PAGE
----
OK, so how does this apply to violence and video games? At the very least, it means that if someone is worried about a causal connection here, citing the fact that you’ve played Grand Theft Auto and never murdered anyone is a pretty terrible counter argument. It’s just as terrible, in its own way, as the news stories that like to point out that a particular mass shooter enjoyed playing video games. Anecdotes are not data. We can’t use a single instance to prove causality, especially when dealing with human behavior.

So how can we figure out this issue? We need good experiments. I have not read all of the research on this subject. In one sense, there’s a lot to read, but in another, there really aren’t many research projects on this that are very good. I have to examine research as part of my job (though, as a philosopher, I don’t have to do this nearly as much as my colleagues in the sciences). It’s almost comically easy to spot experimental flaws in much of the research done on this issue.

What won’t help is knee jerk reaction to such studies. If the studies suggest that certain video games might contribute to violent tendencies, then shouting back with #notallgamers doesn’t really help. Obviously, most video gamers don’t go and murder people. Most people aren’t murderers, period. But causality is a tricky thing, and we need to be careful in assessing causal claims. We also need to be aware that most social causality is the result of multiple causes, not a single one. If a correlation is found (again, correlation isn’t causation!), instead of being overly defensive, perhaps gamers should try to help find out why this correlation exists, and what, if anything can be done about it.

In the meantime, I’ll answer such questions the way I always have. Do video games create habits in the people who play them? Probably. Do video games in and of themselves make people commit violent crimes? Probably not. Could some video games produce habits that make us more susceptible to problematic activities? That strikes me as very possible. But let’s do some science first, and find out!

How Valkyria Chronicles exposes the Holocaust

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A friend on FB recently linked to this blog post, written by Nadia Oxford, which looks at how the game Valkyria Chronicles examines racism in the context of WW2. Technically, the game takes place in an alternate world, but the similarities with WW2 are unmistakable, right down to the Anti-Semitism. The game does not shy away from this issue. Instead, it provides an alternate people, the Darcsen, which essentially represent the Jewish people. However, in VC, the Darcsen are dark-haired, blue-eyed people that are an amalgam of different real world ethnicities. By changing the culture a bit, the game is able to look at a very dark time in human history without becoming so realistic that it becomes problematic…maybe.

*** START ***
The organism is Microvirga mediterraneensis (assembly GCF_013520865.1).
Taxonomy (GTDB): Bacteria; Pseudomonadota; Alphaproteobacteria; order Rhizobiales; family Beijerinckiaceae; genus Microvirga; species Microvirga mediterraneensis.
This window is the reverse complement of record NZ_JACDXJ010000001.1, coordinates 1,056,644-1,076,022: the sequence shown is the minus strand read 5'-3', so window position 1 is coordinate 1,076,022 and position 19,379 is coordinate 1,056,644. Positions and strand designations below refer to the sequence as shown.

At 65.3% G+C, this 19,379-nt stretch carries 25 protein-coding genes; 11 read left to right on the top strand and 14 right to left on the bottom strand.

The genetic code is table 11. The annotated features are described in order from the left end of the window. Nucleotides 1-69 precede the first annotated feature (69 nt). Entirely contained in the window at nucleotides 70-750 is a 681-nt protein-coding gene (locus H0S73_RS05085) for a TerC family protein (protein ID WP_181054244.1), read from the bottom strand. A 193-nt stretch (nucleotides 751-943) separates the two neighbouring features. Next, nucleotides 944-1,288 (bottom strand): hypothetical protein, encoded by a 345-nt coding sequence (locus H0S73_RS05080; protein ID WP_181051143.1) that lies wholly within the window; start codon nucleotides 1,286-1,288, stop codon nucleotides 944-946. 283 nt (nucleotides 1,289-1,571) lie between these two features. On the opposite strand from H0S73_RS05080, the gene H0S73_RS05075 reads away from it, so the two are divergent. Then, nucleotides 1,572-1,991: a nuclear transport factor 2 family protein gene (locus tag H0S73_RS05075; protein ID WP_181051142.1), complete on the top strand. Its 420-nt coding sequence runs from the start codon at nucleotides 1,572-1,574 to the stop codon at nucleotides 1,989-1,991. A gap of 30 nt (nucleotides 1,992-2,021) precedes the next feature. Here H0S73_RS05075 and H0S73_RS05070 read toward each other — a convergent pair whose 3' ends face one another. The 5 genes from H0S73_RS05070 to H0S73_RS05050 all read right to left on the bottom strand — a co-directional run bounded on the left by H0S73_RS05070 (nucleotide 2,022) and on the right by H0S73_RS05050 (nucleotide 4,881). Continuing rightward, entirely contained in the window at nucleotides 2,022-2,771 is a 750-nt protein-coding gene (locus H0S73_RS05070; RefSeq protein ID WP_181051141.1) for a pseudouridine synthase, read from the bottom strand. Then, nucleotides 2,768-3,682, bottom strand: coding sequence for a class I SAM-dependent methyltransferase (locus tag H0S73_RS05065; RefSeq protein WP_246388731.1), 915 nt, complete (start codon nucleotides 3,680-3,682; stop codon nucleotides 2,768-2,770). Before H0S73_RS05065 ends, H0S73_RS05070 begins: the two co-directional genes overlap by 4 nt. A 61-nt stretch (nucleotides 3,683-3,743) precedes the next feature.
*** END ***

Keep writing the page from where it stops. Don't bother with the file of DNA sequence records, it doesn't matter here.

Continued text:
One of the issues Oxford raises is the question of whether it’s acceptable for a Japanese game to explore this theme. While Japan took part in WW2, they were in a different theatre of war, and the history of Jewish persecution does not really affect them (directly or indirectly). This could have been disastrous. Remember that not too long ago, one of the Resident Evil games (also from Japan) got in trouble due to its portrayal of Africans. While people disagreed on whether the game was outright racist, people on both sides of the debate realized that Japanese developers were unlikely to fully understand the history of racism towards Africans in European and American culture. Does the same thing happen in Valkyria Chronicles?

I’m not really in a position to answer that as well as Oxford is, since she comes from a Jewish heritage and I do not. As a white male in a country that privileges both things, I have never had to live as a member of an oppressed group. So I would not presume to know what that’s like and whether the game handles this in a sensitive way. So I will defer to her on this. Oxford finds the examination refreshing. Here’s why:

“First, the Darcsens aren’t martyrs. They’re people. While we do see a glimpse of some confined in concentration camps, and while those camps are subsequently liquefied to hide evidence of the atrocities going on within, the Darcsens are more than sallow faces peering over spartan wooden bunkers. They’re miners, soldiers, scientists, and engineers. You meet them. You interact with them. One of the game’s main characters, the soft-spoken Isara, is a Darcsen. She makes your tank go. She is, therefore, amazing.

Second — and this is important — Darcsens aren’t a tool that’s tossed around to make it clear that the bad guys are bad, and the good guys are good. The Darcsens are universally reviled, even by your own god damn soldiers. There is actually a status detriment, “Darcsen hater,” that causes afflicted soldiers to fuck up on the battlefield if any comrades in their vicinity are Darcsens. They’re so put-off, so disgusted, they can’t aim straight. These are the good guys.

Third, the Darcsens are a very close-knit group. The opposite of the “Darcsen hater” detriment is the “Darcsen bond” buff, which causes Darcsens in close proximity to each other to fight harder. If you’re a Jew, this is relatable on a holy-shit level. Though Jews still have big internal issues with racism (again, not all Jews are white), there’s a bond between Tribe members that’s indescribable.” –Nadia Oxford